R. Scott King, BSME ::::
Case Synopsis: The operator of a late-model pick-up truck was involved in a multi-vehicle, low speed collision wherein the brakes on his vehicle reportedly failed. After the incident, the operator provided his insured with a detailed description of how his brakes operated immediately before the incident. This information provided engineers a starting point in their investigation to determine whether a mechanical malfunction contributed to the incident.
Engineering Analysis: The insured’s vehicle was equipped with an anti-lock brake system. Like all such systems, the ABS senses wheel slip and “takes control” of vehicle braking when conditions warrant. Normally, the system applies and releases each individual brake mechanism many times each second until the slipping wheel or wheels regain traction. During this brief period, the system is essentially closed to additional brake pedal pressure, maintaining instead pedal pressure that was applied immediately before wheel slip. On the incident vehicle, however, a faulty wheel speed sensor reported wheel slippage when in fact, no such slippage was occurring. This caused the ABS to activate on each and every brake application. Moreover, because the system essentially “isolates” the operator from the brake system while the ABS is engaged, the operator could not increase braking effort beyond the initial application pressure. As a result, the operator could not respond to changing braking requirements without first releasing, then reapplying the brake pedal.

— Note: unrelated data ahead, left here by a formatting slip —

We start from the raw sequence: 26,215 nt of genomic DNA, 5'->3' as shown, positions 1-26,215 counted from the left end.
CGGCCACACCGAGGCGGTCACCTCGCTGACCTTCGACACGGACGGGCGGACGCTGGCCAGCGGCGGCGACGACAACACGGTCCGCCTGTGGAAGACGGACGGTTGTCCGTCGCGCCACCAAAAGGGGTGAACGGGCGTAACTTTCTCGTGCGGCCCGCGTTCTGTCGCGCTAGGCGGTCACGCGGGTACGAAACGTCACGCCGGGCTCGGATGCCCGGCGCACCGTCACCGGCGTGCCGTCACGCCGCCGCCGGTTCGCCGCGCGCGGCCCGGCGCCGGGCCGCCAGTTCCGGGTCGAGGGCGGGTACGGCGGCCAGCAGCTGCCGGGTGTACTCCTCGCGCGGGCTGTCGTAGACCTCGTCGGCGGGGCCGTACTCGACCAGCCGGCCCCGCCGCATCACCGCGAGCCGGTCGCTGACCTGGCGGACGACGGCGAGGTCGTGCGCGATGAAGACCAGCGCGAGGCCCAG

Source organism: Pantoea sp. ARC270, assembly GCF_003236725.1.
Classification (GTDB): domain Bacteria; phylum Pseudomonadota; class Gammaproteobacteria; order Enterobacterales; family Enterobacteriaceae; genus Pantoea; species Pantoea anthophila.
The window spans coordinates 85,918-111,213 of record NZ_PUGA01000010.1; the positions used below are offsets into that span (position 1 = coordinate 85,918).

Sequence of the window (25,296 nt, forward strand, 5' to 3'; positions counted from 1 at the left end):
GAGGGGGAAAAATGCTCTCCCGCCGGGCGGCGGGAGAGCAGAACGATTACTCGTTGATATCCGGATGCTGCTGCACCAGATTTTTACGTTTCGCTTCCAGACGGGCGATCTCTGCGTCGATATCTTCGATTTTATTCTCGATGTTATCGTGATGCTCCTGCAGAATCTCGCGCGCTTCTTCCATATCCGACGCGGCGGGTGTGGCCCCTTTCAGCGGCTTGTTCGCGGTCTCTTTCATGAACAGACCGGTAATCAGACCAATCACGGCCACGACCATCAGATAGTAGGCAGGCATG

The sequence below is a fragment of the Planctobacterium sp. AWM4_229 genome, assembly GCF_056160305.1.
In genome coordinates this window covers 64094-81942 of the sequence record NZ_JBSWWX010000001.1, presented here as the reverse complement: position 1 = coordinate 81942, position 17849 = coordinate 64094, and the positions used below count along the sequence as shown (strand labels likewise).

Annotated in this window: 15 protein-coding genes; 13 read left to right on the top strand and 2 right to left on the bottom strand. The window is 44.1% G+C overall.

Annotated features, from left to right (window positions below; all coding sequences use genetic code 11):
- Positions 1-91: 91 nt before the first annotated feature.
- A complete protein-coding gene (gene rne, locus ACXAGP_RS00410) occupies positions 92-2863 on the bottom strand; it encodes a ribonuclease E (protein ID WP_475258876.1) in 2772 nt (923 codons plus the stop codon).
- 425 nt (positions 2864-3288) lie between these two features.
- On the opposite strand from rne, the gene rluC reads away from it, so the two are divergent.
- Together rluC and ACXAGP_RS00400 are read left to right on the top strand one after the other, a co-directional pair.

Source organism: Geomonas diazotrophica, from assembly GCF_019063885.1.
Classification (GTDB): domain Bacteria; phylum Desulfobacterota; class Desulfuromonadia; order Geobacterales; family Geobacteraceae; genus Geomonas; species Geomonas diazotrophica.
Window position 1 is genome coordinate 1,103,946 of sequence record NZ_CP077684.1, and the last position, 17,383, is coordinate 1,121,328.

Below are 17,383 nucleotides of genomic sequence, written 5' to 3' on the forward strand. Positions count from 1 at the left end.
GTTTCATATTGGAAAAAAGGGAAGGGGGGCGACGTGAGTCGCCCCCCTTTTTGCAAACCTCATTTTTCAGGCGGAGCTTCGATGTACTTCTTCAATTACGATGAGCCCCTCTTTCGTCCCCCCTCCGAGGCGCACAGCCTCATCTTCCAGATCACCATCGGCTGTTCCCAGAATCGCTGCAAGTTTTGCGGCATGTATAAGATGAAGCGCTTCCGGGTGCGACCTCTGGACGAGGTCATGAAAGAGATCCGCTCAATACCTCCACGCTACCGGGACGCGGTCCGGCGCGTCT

Result: Consistent with the operator’s statement, the investigation revealed a brake system malfunction that resulted in potentially increased stopping distance and reduced effectiveness.